Wavelengths

I had an interesting query today regarding the penetration of red and near infrared light into the body.

Question:

Does the penetration of red and near infrared light increase as the wavelength increases?

Answer:

Alas, no. The human body isn’t going to make life that easy for us!

Penetration studies have shown that 810 nanometres (written as 810nm) has the best ability to penetrate through the skin and into the body tissues.

There are some wavelengths in the red and near infrared spectrum that hardly penetrate at all, while others are better. 810nm is the best.

810nm is in the near infrared range. Because it is at the very edge of our ability to see, an 810nm light looks very pale.

Visible red 670nm is pretty good, but not as good as 810nm. However, when the 670nm wavelength reaches the cell, it is highly efficient at getting the cell batteries (mitochondria) to recharge and kickstart the cell.

Thanks To Steve Harvey on Unsplash for the great photo from Nottingham.

Magnificent mitochondria

Thomas Ryan and David Tumbarello, two British researchers, published a very interesting two-page review article due to be published in September 2021, but made available early.

It seems that mitochondria, the batteries in our cells, aren’t merely being driven by other, more high-status, parts of the cell. It looks like the mitochondria themselves might be in the driver’s seat, at least for some aspects of their activity. We should take more notice of them.

Continue reading “Magnificent mitochondria”

Mitochondria & Alzheimer’s

Alzheimer’s disease researchers have had to do a complete revision of thinking. For decades, the focus has been on getting rid of an abnormal protein, called amyloid, that plonks itself  in the brains of people with Alzheimer’s.

It was a reasonable hypothesis. Amyloid and Alzheimer’s seem to go together, so it seemed logical that in getting rid of amyloid proteins, Alzheimer’s would be cured.

Billions of dollars later, and despite lots of trials with amyloid-chewing drugs, it seems that amyloid is not the culprit.

Q: So what is the culprit?
A: Lots of things, especially mitochondria, the batteries that power our cells.

It’s not a surprise that miserable mitochondria are heavily involved in Alzheimer’s. More and more evidence is showing that moping mitochondria appear in many different diseases. It seems that cell battery management is critical, which makes a lot of sense.

The number of articles linking Alzheimer’s and mitochondria are increasing, and the hope is to find pharmaceutical solutions. That’s good, but there is a solution already in place. And one without side effects.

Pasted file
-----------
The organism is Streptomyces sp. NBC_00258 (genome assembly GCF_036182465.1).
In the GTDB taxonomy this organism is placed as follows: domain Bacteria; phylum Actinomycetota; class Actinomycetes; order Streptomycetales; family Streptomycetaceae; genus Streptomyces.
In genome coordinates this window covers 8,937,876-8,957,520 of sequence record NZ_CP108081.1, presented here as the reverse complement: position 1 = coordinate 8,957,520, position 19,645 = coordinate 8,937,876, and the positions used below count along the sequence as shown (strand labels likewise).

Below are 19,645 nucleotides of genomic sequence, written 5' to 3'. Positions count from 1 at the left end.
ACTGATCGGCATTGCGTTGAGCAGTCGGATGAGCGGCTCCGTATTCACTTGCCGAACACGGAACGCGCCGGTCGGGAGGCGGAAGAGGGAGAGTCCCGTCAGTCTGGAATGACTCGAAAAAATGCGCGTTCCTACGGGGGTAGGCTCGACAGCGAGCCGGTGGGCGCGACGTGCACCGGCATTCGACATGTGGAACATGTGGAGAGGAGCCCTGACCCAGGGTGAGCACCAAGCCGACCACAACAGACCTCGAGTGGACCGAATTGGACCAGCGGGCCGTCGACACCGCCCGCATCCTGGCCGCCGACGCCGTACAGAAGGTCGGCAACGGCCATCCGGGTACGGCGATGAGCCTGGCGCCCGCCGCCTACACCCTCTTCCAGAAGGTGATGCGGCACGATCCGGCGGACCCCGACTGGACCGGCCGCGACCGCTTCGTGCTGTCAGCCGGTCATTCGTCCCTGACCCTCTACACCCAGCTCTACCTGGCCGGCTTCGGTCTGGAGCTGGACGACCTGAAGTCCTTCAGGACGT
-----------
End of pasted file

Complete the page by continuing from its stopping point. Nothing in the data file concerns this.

Photobiomodulation acts on the cell mitochondria, the cell batteries, and boosts the cell activity, stimulates the cell nucleus to start making new cells, opens up the blood vessels and stimulates the blood vessels to sprout more branches. We know from research, case studies and observations of people with Alzheimer’s disease that red and near infrared transcranial lights used daily can improve memory, judgement, attention and concentration, mood, apathy, sleep quality, fatigue, not to mention increasing enjoyment of life.

It would be so good if some of those billions of dollars for Alzheimer’s research would include more work on photobiomodulation.

References:
1. Stojakovic, A., Trushin, S., Sheu, A. et al. Partial inhibition of mitochondrial complex I ameliorates Alzheimer’s disease pathology and cognition in APP/PS1 female mice. Commun Biol 4, 61 (2021). https://doi.org/10.1038/s42003-020-01584-y Link.
2. Bell, Simon M.; Barnes, Katy; De Marco, Matteo; Shaw, Pamela J.; Ferraiuolo, Laura; Blackburn, Daniel J.; Venneri, Annalena; Mortiboys, Heather. 2021. “Mitochondrial Dysfunction in Alzheimer’s Disease: A Biomarker of the Future?” Biomedicines 9, no. 1: 63. Link

Thanks to Mika Baumeister on Unsplash for the wonderful image of a battery.

Water and light…

In the last blog post, I told you about an excellent article called How and why does photobiomodulation change brain activity.

An ardent reader would know that I tend to wax lyrical about the way that red and near infrared light works directly and indirectly on the cell batteries, the mitochondria. The mitochondria contain special proteins that are able to respond to the light pulse. Some of these proteins are quite famous, like cytochrome c oxidase, which has been well studied and probably has its own fan club.

But guess what. Even if there is no cytochrome c oxidase present, mitochondria still respond to light.

Continue reading “Water and light…”

The Brain Orchestra

I’ve been reading a journal article by Professors John Mitrofanis and Luke Henderson of the University of Sydney.

The title says it all: How and why does photobiomodulation change brain activity?

Continue reading “The Brain Orchestra”